He and Ekholm became the team’s shutdown pair and played a big role in the Predators winning the Presidents’ Trophy for the first time. He was once again strong in the postseason with four goals and nine points in 13 games and a 55.8 percent Corsi. His season concluded with a third-place finish in Norris voting and a spot on the league’s second all-star team. It’s fair to say expectations were high for him entering 2018-19. Unfortunately, the season never lived up to those expectations.
Lowest Lows: Injuries & Disengaged Play
Nothing ever really felt right for the 2018-19 Predators. Sure, they won the Central Division, but they struggled to score goals, their goaltending looked shaky at times, and even their vaunted defense didn’t live up to expectations. The last phrase certainly applies to Subban’s season. In 63 games, he posted nine goals and 31 points, his lowest point total since 2009-10 when he played in two games. His .49 P/G average was his lowest since 2011-12.
His season actually started off great, with 11 points in his first 15 games. However, an upper-body injury suffered on Nov. 13 cost him 19 games. Once again he struggled to bounce back from the injury, with only seven points in his first 20 games back. He eventually found his game, finishing the season off with six points in his final 10 games. He even looked great during that stretch, especially in an April 2 game against the Buffalo Sabres. However, it was still too little too late.
Subban’s struggles fall solely on his own shoulders, too, as Ekholm had the best season of his career with eight goals and 44 points. Subban did continue his uptick in play in the playoffs with three points in six games, but it still didn’t make up for a poor regular season. In total, 2018-19 was the worst season of his career and it ultimately capped off an up and down tenure in Nashville.
A Bittersweet Goodbye
The highs were very high as he established himself as the team’s best defenseman. Unfortunately, the lows were just as low. Injuries cost him at least 16 games in two of his three seasons, an issue is likely to only get worse now that he’s on the wrong side of 30, and there were many stretches in which he looked disinterested and his defensive game was lackluster at best. Furthermore, his down 2018-19 season limited his trade value when the Predators needed it to be as high as possible.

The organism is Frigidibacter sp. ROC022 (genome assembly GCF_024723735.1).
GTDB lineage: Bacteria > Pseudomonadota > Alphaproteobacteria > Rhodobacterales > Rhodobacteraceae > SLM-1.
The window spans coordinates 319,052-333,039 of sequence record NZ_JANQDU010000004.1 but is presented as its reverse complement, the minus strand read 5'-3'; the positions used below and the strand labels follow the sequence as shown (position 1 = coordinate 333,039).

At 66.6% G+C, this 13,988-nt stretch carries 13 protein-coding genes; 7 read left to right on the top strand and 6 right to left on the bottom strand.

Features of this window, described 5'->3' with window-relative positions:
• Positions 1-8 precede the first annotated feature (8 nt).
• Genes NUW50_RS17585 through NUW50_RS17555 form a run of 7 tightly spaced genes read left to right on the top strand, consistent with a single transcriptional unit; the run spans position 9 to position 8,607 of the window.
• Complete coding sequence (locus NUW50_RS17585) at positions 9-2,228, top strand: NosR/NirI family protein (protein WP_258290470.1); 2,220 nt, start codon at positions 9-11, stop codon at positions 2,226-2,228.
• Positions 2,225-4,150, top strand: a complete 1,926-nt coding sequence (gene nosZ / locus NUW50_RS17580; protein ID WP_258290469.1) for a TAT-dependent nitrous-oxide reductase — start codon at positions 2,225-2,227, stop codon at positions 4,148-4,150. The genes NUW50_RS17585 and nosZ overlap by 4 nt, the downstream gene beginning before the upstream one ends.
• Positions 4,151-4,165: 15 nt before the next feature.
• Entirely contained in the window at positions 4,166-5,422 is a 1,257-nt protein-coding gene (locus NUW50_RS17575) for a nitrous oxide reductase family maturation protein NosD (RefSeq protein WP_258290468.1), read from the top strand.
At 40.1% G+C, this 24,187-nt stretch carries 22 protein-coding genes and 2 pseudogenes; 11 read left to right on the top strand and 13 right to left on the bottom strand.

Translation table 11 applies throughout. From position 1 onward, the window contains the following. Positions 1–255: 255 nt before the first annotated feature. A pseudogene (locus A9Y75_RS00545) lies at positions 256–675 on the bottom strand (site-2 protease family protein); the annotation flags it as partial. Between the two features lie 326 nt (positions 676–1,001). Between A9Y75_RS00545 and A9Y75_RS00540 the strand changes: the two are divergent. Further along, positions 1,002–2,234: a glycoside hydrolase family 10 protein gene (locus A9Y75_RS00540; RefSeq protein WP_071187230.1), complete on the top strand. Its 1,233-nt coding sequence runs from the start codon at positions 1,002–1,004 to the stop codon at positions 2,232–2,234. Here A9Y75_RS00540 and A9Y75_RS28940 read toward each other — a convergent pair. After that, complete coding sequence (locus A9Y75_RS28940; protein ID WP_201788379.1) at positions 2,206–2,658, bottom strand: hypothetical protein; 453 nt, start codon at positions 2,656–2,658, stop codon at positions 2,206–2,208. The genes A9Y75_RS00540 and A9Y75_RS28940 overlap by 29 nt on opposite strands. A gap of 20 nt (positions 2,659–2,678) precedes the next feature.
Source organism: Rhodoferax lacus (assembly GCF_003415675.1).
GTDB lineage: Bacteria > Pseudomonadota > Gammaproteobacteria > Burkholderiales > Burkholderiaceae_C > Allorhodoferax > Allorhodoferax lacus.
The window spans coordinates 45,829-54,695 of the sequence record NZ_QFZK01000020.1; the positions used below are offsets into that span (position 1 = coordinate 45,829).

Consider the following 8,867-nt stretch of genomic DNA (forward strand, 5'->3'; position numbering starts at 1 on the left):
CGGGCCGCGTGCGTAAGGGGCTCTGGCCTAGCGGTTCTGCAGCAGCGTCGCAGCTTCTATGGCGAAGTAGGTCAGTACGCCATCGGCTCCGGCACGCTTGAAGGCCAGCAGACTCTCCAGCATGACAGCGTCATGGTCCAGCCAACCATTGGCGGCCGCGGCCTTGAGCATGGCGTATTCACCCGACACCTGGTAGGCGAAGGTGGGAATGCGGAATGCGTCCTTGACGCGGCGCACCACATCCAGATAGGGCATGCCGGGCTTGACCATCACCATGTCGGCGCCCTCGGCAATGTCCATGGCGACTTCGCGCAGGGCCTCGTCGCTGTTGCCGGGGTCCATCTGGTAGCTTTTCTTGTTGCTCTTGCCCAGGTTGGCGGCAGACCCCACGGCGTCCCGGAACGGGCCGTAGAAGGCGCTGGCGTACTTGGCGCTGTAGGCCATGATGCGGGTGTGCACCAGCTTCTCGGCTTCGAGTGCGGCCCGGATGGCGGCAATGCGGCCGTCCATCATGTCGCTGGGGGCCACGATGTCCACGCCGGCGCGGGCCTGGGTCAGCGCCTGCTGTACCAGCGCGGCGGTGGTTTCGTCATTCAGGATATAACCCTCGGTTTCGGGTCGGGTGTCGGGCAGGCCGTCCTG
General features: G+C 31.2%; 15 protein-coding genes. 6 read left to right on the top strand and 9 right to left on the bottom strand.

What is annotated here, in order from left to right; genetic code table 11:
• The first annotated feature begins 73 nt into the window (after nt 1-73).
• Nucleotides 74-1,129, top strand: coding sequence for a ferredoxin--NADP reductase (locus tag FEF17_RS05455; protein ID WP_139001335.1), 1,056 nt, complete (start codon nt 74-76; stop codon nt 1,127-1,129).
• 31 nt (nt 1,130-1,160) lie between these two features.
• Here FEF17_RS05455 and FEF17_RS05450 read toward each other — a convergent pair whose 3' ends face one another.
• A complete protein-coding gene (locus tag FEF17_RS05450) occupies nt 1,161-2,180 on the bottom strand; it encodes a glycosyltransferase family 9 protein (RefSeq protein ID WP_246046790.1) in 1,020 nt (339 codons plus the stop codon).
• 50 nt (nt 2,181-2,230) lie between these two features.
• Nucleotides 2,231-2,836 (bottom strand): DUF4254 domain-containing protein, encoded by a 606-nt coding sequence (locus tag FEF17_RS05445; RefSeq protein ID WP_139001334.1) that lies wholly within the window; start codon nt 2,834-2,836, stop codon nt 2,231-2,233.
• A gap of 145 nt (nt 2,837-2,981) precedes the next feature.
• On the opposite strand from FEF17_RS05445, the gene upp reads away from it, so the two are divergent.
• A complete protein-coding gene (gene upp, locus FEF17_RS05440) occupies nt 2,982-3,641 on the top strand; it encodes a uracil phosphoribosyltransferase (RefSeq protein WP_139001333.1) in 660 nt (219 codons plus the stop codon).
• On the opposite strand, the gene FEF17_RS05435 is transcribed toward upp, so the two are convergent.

Seeing Subban leave was difficult. I was, and remain, a fan of him. However, that doesn’t mean his departure wasn’t worth it. The Predators needed offense and his cap hit impeded their ability to address that need. So even though they got almost nothing in return, the cap space that was created was enough value for the team.
His Predators tenure will ultimately be defined by what happens in the future: Does Duchene push the Predators over the edge? How much of a boost does Subban give the Devils? And will the Predators receive any value from the assets they received from the Devils? Regardless of what happens, Subban was a good soldier who played the role asked of him. It’s unfortunate, but we must close the book on his tenure and move forward.
My name is Kyle, and although I’m from Pennsylvania and grew up a Penguins fan, I cover the Predators here at The Hockey Writers. And while I would consider myself a Predators fan, I really enjoy watching all hockey and try to always take an objective approach to things. In addition to covering the Preds, I write hockey history and some statistical analysis pieces as well as book reviews.